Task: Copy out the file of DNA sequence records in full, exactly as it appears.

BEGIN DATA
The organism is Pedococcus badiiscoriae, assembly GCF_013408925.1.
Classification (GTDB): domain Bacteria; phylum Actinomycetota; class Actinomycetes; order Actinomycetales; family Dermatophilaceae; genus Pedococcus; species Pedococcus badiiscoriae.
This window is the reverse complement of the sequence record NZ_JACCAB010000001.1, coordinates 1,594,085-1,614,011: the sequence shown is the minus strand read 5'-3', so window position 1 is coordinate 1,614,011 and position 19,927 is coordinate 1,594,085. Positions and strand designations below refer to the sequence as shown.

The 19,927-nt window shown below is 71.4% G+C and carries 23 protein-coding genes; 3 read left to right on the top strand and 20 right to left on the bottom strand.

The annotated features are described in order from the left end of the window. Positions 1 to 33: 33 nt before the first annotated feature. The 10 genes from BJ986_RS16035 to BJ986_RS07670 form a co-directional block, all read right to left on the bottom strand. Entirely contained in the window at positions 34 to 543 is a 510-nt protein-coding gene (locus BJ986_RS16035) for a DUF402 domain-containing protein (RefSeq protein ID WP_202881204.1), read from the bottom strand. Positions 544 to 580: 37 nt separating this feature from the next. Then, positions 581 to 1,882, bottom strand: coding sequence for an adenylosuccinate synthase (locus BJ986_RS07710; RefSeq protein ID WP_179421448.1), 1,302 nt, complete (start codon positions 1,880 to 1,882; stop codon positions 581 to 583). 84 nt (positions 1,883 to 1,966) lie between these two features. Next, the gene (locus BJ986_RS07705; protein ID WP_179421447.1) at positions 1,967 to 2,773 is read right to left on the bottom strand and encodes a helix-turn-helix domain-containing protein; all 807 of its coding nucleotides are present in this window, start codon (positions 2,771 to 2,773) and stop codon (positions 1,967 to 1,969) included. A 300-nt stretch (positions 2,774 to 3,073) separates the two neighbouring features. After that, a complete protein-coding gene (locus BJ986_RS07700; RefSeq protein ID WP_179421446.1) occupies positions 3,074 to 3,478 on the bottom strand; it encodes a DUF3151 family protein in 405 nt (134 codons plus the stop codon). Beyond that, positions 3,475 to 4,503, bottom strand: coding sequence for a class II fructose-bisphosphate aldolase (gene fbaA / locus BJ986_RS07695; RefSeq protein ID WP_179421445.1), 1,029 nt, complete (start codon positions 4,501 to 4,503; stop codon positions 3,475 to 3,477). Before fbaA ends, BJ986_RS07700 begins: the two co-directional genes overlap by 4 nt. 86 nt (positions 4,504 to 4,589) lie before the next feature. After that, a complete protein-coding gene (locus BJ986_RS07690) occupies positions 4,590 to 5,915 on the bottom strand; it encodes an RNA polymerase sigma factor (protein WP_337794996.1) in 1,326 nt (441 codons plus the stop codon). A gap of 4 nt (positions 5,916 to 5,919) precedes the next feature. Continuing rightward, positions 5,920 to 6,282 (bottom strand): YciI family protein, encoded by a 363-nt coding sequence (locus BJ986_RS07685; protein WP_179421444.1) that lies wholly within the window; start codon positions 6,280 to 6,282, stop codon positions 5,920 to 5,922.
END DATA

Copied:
The organism is Pedococcus badiiscoriae, assembly GCF_013408925.1.
Classification (GTDB): domain Bacteria; phylum Actinomycetota; class Actinomycetes; order Actinomycetales; family Dermatophilaceae; genus Pedococcus; species Pedococcus badiiscoriae.
This window is the reverse complement of the sequence record NZ_JACCAB010000001.1, coordinates 1,594,085-1,614,011: the sequence shown is the minus strand read 5'-3', so window position 1 is coordinate 1,614,011 and position 19,927 is coordinate 1,594,085. Positions and strand designations below refer to the sequence as shown.

The 19,927-nt window shown below is 71.4% G+C and carries 23 protein-coding genes; 3 read left to right on the top strand and 20 right to left on the bottom strand.

The annotated features are described in order from the left end of the window. Positions 1 to 33: 33 nt before the first annotated feature. The 10 genes from BJ986_RS16035 to BJ986_RS07670 form a co-directional block, all read right to left on the bottom strand. Entirely contained in the window at positions 34 to 543 is a 510-nt protein-coding gene (locus BJ986_RS16035) for a DUF402 domain-containing protein (RefSeq protein ID WP_202881204.1), read from the bottom strand. Positions 544 to 580: 37 nt separating this feature from the next. Then, positions 581 to 1,882, bottom strand: coding sequence for an adenylosuccinate synthase (locus BJ986_RS07710; RefSeq protein ID WP_179421448.1), 1,302 nt, complete (start codon positions 1,880 to 1,882; stop codon positions 581 to 583). 84 nt (positions 1,883 to 1,966) lie between these two features. Next, the gene (locus BJ986_RS07705; protein ID WP_179421447.1) at positions 1,967 to 2,773 is read right to left on the bottom strand and encodes a helix-turn-helix domain-containing protein; all 807 of its coding nucleotides are present in this window, start codon (positions 2,771 to 2,773) and stop codon (positions 1,967 to 1,969) included. A 300-nt stretch (positions 2,774 to 3,073) separates the two neighbouring features. After that, a complete protein-coding gene (locus BJ986_RS07700; RefSeq protein ID WP_179421446.1) occupies positions 3,074 to 3,478 on the bottom strand; it encodes a DUF3151 family protein in 405 nt (134 codons plus the stop codon). Beyond that, positions 3,475 to 4,503, bottom strand: coding sequence for a class II fructose-bisphosphate aldolase (gene fbaA / locus BJ986_RS07695; RefSeq protein ID WP_179421445.1), 1,029 nt, complete (start codon positions 4,501 to 4,503; stop codon positions 3,475 to 3,477). Before fbaA ends, BJ986_RS07700 begins: the two co-directional genes overlap by 4 nt. 86 nt (positions 4,504 to 4,589) lie before the next feature. After that, a complete protein-coding gene (locus BJ986_RS07690) occupies positions 4,590 to 5,915 on the bottom strand; it encodes an RNA polymerase sigma factor (protein WP_337794996.1) in 1,326 nt (441 codons plus the stop codon). A gap of 4 nt (positions 5,916 to 5,919) precedes the next feature. Continuing rightward, positions 5,920 to 6,282 (bottom strand): YciI family protein, encoded by a 363-nt coding sequence (locus BJ986_RS07685; protein WP_179421444.1) that lies wholly within the window; start codon positions 6,280 to 6,282, stop codon positions 5,920 to 5,922.